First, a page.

It seems that attendance keeps cropping up as an area that schools struggle to deal with graphically. Take this example (taken from a university course):
Firstly, we must keep reminding ourselves who the audience is for these visualisation - professionals or parents / students. Almost exclusively the audience will be parents / students who come to the visualisation with a different set of skills than the professionals who prepared it.
Without de-constructing this chart - can you make immediate sense of it? OR do you need to work at understanding what it's showing?

The challenge with this visualisation is that it shows two different things on one chart. It shows:
  • Grades broken down by attendance AND
  • Attendance levels broken down by grade
From the chart you can see:

  • At greater than 90% attendance, the most common grade is A
  • For 60-90% attendance, the most common grade is B/C
  • For less than 60% attendance, the most common grade is C/D
And:

  • Those learners achieving an F, most of them had attendance less than 60%
  • Those learners achieving a B, most of them had attendance of 60-90%
  • Those learners achieving an A, most of them had attendance of greater than 90%

The challenges to reflect upon though are - "how much effort was needed to extract this information?" and "should we expect an average, normal parent to work at understanding our data?"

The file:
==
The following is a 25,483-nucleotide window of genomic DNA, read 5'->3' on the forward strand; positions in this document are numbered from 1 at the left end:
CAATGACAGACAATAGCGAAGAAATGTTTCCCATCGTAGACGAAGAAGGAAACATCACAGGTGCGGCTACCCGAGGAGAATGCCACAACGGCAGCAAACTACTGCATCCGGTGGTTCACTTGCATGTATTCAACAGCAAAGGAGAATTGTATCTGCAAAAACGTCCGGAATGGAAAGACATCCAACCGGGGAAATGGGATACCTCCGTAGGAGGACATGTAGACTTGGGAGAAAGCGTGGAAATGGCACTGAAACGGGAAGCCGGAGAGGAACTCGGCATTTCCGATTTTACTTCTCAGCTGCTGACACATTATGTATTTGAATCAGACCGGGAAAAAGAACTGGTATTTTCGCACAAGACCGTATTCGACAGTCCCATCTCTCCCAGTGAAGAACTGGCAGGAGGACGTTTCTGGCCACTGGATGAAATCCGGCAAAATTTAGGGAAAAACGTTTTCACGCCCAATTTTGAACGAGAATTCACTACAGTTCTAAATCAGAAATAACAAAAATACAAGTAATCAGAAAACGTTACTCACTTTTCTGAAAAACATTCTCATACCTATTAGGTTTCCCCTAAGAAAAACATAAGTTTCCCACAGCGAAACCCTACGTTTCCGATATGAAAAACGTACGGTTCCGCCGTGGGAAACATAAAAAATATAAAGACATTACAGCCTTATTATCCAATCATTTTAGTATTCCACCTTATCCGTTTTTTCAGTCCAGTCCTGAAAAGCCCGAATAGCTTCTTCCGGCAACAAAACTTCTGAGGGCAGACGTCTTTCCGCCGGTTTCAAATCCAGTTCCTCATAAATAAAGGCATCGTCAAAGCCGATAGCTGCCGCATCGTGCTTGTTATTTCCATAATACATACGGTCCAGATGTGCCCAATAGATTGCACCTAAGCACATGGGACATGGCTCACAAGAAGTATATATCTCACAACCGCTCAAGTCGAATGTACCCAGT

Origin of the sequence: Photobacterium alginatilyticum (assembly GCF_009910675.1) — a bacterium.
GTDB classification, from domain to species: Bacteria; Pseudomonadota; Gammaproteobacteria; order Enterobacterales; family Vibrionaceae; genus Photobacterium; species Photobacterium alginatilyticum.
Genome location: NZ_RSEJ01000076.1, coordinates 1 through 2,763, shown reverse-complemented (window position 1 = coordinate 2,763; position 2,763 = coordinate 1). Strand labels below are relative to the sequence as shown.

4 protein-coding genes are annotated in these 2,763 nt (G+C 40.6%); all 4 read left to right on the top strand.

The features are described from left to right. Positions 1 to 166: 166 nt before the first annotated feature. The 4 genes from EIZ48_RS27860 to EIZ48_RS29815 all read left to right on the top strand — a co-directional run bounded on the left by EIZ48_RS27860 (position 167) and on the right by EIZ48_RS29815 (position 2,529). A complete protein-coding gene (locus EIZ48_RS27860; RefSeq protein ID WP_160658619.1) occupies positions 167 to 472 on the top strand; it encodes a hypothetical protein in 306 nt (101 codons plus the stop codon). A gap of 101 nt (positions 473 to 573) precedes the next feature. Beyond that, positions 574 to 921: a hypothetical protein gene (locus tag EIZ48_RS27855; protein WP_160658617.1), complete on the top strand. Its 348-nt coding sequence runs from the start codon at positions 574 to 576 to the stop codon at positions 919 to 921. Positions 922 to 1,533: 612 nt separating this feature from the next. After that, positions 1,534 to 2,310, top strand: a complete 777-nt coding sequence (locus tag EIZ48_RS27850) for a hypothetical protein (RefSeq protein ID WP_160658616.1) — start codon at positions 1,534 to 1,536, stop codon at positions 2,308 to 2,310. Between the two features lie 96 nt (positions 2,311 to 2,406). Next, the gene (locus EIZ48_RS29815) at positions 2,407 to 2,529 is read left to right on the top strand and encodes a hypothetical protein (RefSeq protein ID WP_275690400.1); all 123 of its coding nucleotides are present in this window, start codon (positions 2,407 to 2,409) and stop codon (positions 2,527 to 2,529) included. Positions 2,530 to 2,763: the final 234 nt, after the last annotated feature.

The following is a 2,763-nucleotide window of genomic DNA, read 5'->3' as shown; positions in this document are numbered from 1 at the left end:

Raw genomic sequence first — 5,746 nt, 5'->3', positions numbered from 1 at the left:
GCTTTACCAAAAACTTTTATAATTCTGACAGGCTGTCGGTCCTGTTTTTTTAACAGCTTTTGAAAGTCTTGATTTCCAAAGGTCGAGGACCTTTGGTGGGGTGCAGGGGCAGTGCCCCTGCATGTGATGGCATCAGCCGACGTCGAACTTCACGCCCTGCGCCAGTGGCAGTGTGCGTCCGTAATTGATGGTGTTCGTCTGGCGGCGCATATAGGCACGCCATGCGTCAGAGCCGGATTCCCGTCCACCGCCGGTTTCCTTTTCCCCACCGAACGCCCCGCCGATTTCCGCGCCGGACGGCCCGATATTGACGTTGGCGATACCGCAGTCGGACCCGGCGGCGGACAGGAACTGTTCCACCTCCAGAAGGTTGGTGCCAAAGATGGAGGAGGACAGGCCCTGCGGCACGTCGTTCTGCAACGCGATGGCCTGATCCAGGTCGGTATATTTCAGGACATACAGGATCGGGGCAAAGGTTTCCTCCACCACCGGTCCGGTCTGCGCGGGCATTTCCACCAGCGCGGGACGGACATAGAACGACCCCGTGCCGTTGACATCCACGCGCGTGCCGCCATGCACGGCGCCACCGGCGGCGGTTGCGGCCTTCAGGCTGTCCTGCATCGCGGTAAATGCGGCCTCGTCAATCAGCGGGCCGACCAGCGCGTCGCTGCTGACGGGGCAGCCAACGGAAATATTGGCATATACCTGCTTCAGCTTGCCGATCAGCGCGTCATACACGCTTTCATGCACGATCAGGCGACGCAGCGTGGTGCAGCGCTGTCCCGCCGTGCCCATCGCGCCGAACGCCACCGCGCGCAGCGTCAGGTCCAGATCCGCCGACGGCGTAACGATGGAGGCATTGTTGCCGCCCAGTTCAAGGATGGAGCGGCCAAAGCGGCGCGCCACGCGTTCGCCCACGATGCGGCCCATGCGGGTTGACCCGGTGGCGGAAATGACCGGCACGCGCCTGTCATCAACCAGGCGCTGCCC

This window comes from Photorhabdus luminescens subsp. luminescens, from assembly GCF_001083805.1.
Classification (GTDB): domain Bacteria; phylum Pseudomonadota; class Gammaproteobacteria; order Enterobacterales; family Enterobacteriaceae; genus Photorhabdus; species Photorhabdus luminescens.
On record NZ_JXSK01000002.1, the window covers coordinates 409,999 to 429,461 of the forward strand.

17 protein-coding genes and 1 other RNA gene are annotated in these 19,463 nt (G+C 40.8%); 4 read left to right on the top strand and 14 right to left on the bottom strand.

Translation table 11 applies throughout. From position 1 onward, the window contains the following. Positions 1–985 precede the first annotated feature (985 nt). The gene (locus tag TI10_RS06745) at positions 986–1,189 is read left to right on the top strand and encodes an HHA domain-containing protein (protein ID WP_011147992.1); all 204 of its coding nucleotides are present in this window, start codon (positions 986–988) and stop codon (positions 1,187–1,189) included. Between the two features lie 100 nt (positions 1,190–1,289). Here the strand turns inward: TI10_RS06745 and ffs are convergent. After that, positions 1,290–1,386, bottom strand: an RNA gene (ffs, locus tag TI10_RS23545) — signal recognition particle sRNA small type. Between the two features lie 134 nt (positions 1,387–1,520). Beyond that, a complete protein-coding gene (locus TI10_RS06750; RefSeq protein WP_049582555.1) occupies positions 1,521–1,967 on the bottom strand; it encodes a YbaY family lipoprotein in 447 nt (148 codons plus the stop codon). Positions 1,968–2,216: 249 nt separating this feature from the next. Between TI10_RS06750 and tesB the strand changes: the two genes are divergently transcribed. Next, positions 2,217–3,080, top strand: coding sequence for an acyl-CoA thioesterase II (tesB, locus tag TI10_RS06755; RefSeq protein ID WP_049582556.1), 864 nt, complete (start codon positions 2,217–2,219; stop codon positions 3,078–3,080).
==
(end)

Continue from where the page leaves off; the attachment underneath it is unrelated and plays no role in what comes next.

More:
Alternatives
Some Excel-fu later:

We can average the data to show the mean average grade per attendance level. It's easy to see that the higher the attendance, the higher the average grade. BUT we have lost any information about the higher grades (it looks like our learners never get an A grade).


If we are interested in preserving the visualisation of the higher grades then we could consider a panel chart, with each panel representing an attendance level (this is almost the same as the original 3D chart, opened out and laid flat)


Call to action
  • Never use 3D visualisations (unless you're a mathematician visualising an xyz function)
  • Keep it simple
  • Know your audience
  • Less (as always) is more